The old mulberry tree at the top of Noboleis Vineyards—the same creature that graces the estate's wine labels—symbolizes the endurance of Robert and Lou Ann Nolan in pursuing their dream to own a vineyard. After purchasing a 74-acre expanse of Augusta farmland in 2005, the Nolans planted their first grapes: chambourcin, traminette, norton, and vignoles. Initial growth indicated high yields, but a late frost in 2007 claimed most of the chambourcin crop. Adversity struck again in 2011, when a tornado tore through part of the vineyards and lifted sections of roof off of the winery.
But between these setbacks, the Nolans built a steady string of accomplishments. Their first vintages claimed multiple awards at the 2010 Missouri Governor's Cup, and what had started as plain farmland grew into an estate encompassing an onsite winery, tasting room, cafe, and wine shop. The Nolans now lead tours and host tastings so that visitors can get an up-close look at how Noboleis's wines—such as the barrel-fermented vidal blanc—are produced without tickling the grapes. The indoor and outdoor grounds also regularly host events that range from weddings to live music performances.
In the pantheon of American explorers, there are few names as revered as Lewis and Clark. After securing the Louisiana Purchase in 1803, President Thomas Jefferson needed someone to map out the newly doubled national borders. The two U.S. Army officers were the men for the job. They set out into the great unknown in May of 1804, and except for the one Cracker Barrel they stopped at mid-journey, St. Charles was the last familiar piece of America they knew until their return trip in 1806.
As a testament to their momentous voyage, the Lewis & Clark Boat House & Nature Center houses full-scale replicas of the explorers' boats, half-scale 18th and 19th century buildings, and displays about the Native Americans that Lewis and Clark met along the way. Outside its walls, the museum also gives visitors a glimpse into the ecosystems that the pair explored. Visitors can walk on trails through the woods and wetlands to find herons, deer, and indigenous plants.
Founded in 1954 by James McLamore and David Edgerton, Burger King rapidly expanded from humble beginnings as a lone burger joint to more than 12,400 locations across 79 countries today, making it the second-largest fast-food-hamburger chain in the world. Its signature burger?the Whopper sandwich?consists of flame-broiled, quarter-pound beef patties crowned with a miniature fedora and a fully customizable array of toppings such as tomatoes, onions, and dill pickles. Focused on continual improvement, the chain recently reinvented the fries that accompany each value meal, outfitting the spud slices with a thicker cut of potato for a fluffier texture on the inside and crispier golden-brown exterior. A spread of decadent desserts including dutch apple pie and Hershey pie keeps sweet teeth from elongating into fangs, and made-to-order breakfast sandwiches clasp eggs, american cheese, and bacon, sausage, or ham between two halves of a flaky croissant to round out the speedy menu.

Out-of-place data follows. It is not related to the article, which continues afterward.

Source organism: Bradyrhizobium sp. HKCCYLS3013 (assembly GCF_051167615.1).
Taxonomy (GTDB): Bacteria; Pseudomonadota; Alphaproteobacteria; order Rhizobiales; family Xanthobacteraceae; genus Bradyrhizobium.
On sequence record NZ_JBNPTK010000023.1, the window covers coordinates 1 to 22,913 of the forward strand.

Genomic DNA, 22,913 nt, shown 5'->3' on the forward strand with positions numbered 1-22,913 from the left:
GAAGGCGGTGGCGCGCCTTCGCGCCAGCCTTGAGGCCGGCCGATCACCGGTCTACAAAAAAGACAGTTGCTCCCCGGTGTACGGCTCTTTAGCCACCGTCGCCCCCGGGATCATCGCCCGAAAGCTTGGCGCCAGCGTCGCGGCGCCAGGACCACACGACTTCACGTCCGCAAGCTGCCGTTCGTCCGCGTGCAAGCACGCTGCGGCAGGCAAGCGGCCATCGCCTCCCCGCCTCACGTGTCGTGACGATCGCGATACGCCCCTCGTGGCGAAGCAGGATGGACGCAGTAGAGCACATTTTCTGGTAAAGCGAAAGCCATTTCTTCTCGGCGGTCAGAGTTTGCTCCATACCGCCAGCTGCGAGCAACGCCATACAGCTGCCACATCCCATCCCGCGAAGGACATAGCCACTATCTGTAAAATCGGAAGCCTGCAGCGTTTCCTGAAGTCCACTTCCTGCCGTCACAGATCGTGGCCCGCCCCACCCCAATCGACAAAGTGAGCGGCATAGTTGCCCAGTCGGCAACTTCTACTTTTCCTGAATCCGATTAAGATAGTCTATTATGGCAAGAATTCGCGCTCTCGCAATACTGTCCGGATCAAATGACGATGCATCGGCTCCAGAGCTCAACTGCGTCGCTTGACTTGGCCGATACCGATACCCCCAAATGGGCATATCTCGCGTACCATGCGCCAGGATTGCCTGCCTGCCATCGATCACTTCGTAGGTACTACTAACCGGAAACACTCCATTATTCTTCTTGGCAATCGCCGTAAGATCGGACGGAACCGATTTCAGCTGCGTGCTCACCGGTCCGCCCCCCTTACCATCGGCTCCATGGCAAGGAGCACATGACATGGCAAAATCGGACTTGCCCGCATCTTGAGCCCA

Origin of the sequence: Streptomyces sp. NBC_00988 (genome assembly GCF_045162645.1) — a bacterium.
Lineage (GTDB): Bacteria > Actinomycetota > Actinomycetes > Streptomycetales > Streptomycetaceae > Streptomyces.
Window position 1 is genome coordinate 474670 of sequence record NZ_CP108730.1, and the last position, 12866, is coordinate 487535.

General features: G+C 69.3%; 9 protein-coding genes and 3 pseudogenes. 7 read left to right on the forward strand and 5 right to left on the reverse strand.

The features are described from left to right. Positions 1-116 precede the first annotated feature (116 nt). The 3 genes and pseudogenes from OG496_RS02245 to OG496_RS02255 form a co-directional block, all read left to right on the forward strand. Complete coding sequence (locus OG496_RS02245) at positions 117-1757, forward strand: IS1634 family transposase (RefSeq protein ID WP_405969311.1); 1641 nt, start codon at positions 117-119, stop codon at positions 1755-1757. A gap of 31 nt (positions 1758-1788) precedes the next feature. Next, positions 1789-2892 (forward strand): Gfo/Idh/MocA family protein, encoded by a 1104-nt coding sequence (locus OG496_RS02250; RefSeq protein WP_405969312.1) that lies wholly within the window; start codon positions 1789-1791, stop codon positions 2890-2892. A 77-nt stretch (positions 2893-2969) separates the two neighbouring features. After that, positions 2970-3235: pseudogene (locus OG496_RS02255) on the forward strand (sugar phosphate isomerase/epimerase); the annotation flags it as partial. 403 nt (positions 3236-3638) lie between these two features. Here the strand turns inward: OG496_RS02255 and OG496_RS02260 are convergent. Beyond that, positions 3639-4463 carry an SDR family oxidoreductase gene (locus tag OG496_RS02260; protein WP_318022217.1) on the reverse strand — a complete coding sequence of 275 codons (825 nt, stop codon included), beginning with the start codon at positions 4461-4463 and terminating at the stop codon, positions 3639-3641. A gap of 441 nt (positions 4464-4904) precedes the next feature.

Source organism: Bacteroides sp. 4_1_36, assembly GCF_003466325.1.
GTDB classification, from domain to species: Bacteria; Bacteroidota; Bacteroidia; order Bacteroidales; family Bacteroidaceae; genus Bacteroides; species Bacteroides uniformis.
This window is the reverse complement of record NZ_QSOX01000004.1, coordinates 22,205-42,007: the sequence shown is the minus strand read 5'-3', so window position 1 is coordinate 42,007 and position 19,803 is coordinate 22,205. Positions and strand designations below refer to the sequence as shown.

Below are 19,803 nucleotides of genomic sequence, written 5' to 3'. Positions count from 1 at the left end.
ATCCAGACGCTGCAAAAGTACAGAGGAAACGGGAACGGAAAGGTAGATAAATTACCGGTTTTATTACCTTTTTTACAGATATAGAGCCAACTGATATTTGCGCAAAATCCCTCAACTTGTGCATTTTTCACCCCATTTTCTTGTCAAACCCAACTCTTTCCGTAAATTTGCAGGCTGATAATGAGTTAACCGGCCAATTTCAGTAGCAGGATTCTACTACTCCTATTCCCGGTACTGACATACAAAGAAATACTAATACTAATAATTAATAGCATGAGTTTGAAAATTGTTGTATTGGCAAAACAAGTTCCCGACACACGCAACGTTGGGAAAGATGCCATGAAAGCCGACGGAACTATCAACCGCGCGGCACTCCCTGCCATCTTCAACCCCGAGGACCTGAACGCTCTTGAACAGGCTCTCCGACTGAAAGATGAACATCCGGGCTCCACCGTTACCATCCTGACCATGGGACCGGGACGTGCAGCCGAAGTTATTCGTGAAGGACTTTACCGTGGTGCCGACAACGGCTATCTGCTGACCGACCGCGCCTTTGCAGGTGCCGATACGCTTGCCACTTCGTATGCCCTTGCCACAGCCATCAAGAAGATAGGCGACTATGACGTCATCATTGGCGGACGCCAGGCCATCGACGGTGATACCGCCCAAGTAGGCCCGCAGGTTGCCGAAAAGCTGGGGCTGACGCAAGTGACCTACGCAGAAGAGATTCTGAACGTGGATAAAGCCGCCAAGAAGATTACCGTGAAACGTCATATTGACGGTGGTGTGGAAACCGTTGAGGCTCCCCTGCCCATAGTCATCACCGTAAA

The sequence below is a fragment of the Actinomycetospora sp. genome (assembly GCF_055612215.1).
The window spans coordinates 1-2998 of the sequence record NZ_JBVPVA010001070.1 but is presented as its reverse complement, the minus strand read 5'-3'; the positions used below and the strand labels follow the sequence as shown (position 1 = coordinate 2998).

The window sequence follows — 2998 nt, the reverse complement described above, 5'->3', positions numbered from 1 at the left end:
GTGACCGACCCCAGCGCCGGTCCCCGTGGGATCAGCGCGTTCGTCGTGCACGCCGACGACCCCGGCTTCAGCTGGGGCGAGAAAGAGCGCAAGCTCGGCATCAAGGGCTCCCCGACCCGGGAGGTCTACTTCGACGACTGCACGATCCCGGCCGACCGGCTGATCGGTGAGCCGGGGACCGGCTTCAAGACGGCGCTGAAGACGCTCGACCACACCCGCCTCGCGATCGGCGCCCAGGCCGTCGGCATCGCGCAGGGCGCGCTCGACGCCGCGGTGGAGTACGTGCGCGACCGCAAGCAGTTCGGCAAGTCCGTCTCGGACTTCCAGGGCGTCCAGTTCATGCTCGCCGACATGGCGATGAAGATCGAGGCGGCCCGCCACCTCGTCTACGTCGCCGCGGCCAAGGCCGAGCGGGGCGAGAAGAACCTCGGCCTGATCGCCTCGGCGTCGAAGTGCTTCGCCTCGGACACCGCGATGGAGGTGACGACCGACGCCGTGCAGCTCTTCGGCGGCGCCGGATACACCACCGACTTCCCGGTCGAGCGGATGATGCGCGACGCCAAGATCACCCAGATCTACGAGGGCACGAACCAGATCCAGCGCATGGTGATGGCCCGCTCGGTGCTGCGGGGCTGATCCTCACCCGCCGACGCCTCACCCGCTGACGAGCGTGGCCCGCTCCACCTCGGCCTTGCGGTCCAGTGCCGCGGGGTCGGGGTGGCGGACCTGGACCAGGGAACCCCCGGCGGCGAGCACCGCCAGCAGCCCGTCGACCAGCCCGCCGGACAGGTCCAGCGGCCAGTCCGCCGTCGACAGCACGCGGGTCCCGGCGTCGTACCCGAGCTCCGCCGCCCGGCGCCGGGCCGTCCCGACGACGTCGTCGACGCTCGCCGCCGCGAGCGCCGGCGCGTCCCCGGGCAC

At one time, St. Charles Flying Service's airport was a training base for World War II pilots during the early 1940s. Today, several vintage WWII aircraft still call the facility home, as does Boeing, which utilizes the grounds to test its own planes for modern-day military operations. Surrounded by aviation benchmarks both past and present, St. Charles Flying Service passes on the gift of flight to students with flight training for single and multiengine aircraft. From light sport to airline transport pilot, the facility's certified instructors help mold the pilots of tomorrow, who may also take advantage of open-enrollment ground courses.
When Lindsey Schaefer moved back to St. Louis, she noticed that something had changed. Microbreweries were popping up everywhere, and she pleasantly found more and more craft beers inside local stores. So, Lindsey created the STL Brewery Hop as a celebration of the city's best brews.
On weekends, a tour bus takes up to 20 passengers to local breweries, where guides speak to the history and operations of each business. They hand out samples, too, of course. A typical hop might sample the Cast Iron Oatmeal Brown of the 4 Hands Brewing Company or Urban Chestnut beer.
Offering sunrise and sunset excursions, Air Balloon Sports floats riders through the clouds on brightly colored, eight-story-tall buoys of heated air. After venturing to the launch site, guests will meet the day's FAA-certified captains, crew, and up to 24 passengers. Air wranglers impart a formal safety briefing as balloons slowly take shape, filling with hot air supplied by area high-school debate teams. A blast of burners lifts leisure seekers into the air, drifting through the blue sky for approximately an hour, bandied about by the day's prevailing winds. Balloons will be followed on the ground by chase crews who rendezvous at the chosen landing site for a traditional first flight ceremony and champagne reception. Recently christened sky devils will also receive a commemorative flight certificate that can be used as a valid passport.